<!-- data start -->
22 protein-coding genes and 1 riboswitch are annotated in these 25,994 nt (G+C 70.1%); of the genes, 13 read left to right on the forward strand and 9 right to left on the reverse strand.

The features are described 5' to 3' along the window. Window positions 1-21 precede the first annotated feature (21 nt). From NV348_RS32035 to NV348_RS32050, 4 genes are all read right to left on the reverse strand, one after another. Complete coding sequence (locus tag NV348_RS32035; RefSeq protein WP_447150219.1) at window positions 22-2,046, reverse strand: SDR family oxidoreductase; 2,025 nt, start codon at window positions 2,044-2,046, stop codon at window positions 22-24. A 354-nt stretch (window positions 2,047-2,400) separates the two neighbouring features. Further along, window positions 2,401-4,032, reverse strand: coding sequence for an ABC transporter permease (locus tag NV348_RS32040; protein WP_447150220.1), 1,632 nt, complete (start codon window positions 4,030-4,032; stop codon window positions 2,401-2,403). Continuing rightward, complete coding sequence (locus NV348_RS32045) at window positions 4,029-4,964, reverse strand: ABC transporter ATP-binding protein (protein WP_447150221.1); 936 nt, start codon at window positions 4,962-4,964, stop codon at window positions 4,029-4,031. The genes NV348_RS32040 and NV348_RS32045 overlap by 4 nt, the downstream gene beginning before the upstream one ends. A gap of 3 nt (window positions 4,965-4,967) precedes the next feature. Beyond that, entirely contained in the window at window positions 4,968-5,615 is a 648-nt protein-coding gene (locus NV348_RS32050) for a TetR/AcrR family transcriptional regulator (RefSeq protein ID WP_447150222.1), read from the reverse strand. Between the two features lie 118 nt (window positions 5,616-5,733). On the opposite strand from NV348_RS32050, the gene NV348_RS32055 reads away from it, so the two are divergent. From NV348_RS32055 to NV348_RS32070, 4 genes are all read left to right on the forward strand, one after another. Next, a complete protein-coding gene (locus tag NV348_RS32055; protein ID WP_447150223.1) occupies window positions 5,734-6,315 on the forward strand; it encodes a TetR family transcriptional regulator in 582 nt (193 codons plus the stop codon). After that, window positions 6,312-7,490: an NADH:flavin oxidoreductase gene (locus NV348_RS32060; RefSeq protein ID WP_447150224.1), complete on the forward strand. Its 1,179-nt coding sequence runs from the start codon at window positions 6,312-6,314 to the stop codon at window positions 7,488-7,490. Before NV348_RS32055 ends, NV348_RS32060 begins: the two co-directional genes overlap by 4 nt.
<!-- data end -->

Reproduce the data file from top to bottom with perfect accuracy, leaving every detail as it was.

22 protein-coding genes and 1 riboswitch are annotated in these 25,994 nt (G+C 70.1%); of the genes, 13 read left to right on the forward strand and 9 right to left on the reverse strand.

The features are described 5' to 3' along the window. Window positions 1-21 precede the first annotated feature (21 nt). From NV348_RS32035 to NV348_RS32050, 4 genes are all read right to left on the reverse strand, one after another. Complete coding sequence (locus tag NV348_RS32035; RefSeq protein WP_447150219.1) at window positions 22-2,046, reverse strand: SDR family oxidoreductase; 2,025 nt, start codon at window positions 2,044-2,046, stop codon at window positions 22-24. A 354-nt stretch (window positions 2,047-2,400) separates the two neighbouring features. Further along, window positions 2,401-4,032, reverse strand: coding sequence for an ABC transporter permease (locus tag NV348_RS32040; protein WP_447150220.1), 1,632 nt, complete (start codon window positions 4,030-4,032; stop codon window positions 2,401-2,403). Continuing rightward, complete coding sequence (locus NV348_RS32045) at window positions 4,029-4,964, reverse strand: ABC transporter ATP-binding protein (protein WP_447150221.1); 936 nt, start codon at window positions 4,962-4,964, stop codon at window positions 4,029-4,031. The genes NV348_RS32040 and NV348_RS32045 overlap by 4 nt, the downstream gene beginning before the upstream one ends. A gap of 3 nt (window positions 4,965-4,967) precedes the next feature. Beyond that, entirely contained in the window at window positions 4,968-5,615 is a 648-nt protein-coding gene (locus NV348_RS32050) for a TetR/AcrR family transcriptional regulator (RefSeq protein ID WP_447150222.1), read from the reverse strand. Between the two features lie 118 nt (window positions 5,616-5,733). On the opposite strand from NV348_RS32050, the gene NV348_RS32055 reads away from it, so the two are divergent. From NV348_RS32055 to NV348_RS32070, 4 genes are all read left to right on the forward strand, one after another. Next, a complete protein-coding gene (locus tag NV348_RS32055; protein ID WP_447150223.1) occupies window positions 5,734-6,315 on the forward strand; it encodes a TetR family transcriptional regulator in 582 nt (193 codons plus the stop codon). After that, window positions 6,312-7,490: an NADH:flavin oxidoreductase gene (locus NV348_RS32060; RefSeq protein ID WP_447150224.1), complete on the forward strand. Its 1,179-nt coding sequence runs from the start codon at window positions 6,312-6,314 to the stop codon at window positions 7,488-7,490. Before NV348_RS32055 ends, NV348_RS32060 begins: the two co-directional genes overlap by 4 nt.